• Finally it is possible to integrate new analytic platforms, such as SAS, into the stack if desired.

This variety of approaches means that companies with varying degrees of analytic know-how can use ACE, adding their own expertise in different ways depending on how sophisticated they are analytically.

Crucially with ACE the focus is on providing business solutions not just analytics. Regardless of the kind of analytics being used, they are embedded in business user-oriented interfaces throughout. When a user logs in to ACE they see a set of items, instances, based on the kind of business object being manipulated by the application for a selected business area. Various business processes and actions are available to use against these instances depending on the installed applications and the kind of business object being viewed. Instances can be viewed, visualized, drilled into for additional detail, reported on and more. Each ACE application has its own elements that are pre-defined. The various elements of an application such as available actions, alerts, tariffs or business rules can be configured if the user has the necessary access rights. Different user types are supported, allowing each application to be presented differently to different kinds of users.

For instance, taking the fraud detection application as an example, there could be three roles that play a part –an audit manager, an area manager focused on a specific business area, and a more technical user. When the audit manager logs in she can see various objects such as the company’s stores, the cashiers who work in those stores and the business rules currently being enforced. She could, for instance, report on the risk of fraud for specific stores/locations during a defined time window and visualize the results. Having identified a risky store she can focus on the causes of risk here. A store might, for instance, show a lot more instances of a particular fraud detection rule compared with other stores (all of this analysis is being done in the application). She can even see who is breaking the rule and when, enabling her to identify the causes of risk and inform local managers.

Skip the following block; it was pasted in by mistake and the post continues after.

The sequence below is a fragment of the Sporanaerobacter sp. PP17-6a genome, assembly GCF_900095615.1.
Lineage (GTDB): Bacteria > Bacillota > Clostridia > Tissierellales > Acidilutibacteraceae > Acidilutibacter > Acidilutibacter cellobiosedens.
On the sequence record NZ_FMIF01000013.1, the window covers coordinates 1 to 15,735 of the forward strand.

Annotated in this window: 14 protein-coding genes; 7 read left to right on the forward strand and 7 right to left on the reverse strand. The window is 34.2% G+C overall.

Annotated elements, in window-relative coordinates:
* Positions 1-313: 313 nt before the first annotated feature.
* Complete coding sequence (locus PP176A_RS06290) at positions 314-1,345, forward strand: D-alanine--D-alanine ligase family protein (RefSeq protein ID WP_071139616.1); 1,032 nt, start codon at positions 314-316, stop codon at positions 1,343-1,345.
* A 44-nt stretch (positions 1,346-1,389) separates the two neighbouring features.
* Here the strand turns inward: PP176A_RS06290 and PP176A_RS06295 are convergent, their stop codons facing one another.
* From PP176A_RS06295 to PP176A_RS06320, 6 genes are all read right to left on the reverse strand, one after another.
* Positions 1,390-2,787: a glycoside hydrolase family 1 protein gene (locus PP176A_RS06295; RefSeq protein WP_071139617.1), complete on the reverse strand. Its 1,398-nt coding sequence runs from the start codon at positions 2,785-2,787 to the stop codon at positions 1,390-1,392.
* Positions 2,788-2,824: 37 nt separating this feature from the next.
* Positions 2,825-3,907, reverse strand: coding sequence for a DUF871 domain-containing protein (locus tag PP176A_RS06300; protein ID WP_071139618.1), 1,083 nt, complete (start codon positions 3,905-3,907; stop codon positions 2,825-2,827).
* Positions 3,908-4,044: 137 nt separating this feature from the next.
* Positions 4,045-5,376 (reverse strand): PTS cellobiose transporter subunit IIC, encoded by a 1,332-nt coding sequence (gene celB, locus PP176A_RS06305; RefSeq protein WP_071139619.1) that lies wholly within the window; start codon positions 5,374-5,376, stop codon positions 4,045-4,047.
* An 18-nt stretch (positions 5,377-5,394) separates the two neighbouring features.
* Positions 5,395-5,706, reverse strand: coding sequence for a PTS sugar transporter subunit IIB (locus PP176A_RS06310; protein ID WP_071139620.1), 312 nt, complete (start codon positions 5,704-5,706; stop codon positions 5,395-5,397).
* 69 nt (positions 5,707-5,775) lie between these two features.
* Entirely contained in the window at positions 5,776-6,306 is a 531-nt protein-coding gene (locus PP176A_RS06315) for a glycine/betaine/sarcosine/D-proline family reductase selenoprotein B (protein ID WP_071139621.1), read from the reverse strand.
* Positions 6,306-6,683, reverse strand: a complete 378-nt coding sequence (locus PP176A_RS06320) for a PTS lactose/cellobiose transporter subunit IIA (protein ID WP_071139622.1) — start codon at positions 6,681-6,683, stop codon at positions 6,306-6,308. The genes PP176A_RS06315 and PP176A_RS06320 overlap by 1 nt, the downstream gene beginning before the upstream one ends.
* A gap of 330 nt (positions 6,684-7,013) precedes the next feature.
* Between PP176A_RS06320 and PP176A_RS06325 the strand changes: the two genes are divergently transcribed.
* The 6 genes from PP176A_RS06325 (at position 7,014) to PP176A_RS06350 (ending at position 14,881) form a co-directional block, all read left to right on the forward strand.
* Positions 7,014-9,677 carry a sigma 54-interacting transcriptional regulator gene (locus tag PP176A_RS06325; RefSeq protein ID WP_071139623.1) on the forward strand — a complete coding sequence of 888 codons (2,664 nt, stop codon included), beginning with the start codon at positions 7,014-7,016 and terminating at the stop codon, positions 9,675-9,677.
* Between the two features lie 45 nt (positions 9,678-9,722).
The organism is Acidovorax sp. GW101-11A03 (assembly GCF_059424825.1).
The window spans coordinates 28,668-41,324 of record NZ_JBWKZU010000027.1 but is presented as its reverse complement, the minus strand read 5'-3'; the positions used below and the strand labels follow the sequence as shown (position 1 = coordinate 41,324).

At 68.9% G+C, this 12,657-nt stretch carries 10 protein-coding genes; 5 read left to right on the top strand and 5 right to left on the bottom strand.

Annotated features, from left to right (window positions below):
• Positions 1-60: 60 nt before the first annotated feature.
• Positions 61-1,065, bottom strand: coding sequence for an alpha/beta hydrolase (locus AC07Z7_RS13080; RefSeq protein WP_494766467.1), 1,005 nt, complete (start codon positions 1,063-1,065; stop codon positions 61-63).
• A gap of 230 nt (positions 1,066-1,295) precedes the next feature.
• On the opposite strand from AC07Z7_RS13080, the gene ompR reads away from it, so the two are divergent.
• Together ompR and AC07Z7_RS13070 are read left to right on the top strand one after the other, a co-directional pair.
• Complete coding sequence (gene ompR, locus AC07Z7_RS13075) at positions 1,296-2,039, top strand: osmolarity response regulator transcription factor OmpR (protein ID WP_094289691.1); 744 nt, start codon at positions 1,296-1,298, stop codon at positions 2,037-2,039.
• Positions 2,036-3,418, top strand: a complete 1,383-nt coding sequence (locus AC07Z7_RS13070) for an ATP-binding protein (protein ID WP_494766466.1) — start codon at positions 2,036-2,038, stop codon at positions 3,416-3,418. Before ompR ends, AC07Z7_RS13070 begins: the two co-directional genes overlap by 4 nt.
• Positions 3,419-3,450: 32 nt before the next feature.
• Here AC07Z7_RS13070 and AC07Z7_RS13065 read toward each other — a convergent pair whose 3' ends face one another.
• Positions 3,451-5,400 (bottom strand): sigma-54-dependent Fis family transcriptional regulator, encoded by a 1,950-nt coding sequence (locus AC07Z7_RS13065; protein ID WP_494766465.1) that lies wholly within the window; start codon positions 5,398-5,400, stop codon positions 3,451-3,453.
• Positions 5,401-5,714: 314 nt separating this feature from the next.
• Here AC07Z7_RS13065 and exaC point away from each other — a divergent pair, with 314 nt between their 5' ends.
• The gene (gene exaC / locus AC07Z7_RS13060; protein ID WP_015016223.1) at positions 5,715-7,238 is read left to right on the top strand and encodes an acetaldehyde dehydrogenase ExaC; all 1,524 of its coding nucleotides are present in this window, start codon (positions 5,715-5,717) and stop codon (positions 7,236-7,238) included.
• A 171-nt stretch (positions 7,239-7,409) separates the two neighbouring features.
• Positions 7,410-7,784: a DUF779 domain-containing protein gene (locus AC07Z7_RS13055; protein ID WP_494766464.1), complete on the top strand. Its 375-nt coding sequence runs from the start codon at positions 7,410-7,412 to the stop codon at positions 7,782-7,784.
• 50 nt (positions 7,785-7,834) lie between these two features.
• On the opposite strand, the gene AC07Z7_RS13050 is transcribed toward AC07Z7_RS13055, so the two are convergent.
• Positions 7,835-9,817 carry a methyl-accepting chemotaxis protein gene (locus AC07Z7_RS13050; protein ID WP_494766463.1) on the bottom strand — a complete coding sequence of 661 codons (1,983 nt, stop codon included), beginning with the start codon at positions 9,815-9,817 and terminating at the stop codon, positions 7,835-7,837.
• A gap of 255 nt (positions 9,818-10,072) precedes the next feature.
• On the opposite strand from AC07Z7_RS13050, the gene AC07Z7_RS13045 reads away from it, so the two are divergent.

A local manager sees a more restricted view but can perform similar analysis. Because risk may also be reported using a predictive score – an anomaly score – not just rules he can analyze the cashiers based on this score. The drill down can reach down to specific transactions, those causing the anomalies, and he can package this information to report to HR.

Because of the problems the audit manager could decide to create a new business rule. As she creates the rule it shows her the distribution of transactions affected. The more technical user would then be informed and might decide to update the risk matrix that combines business rules and predictive indicators to rank transactions. In this case he could re-weight the rules and predictions to focus in different areas, visualizing the number of transactions in each matrix cell as he works. Once happy with the impact of the change he can push it into production.

More information on i4C Analytics and its applications is available www.i4Canalytics.com .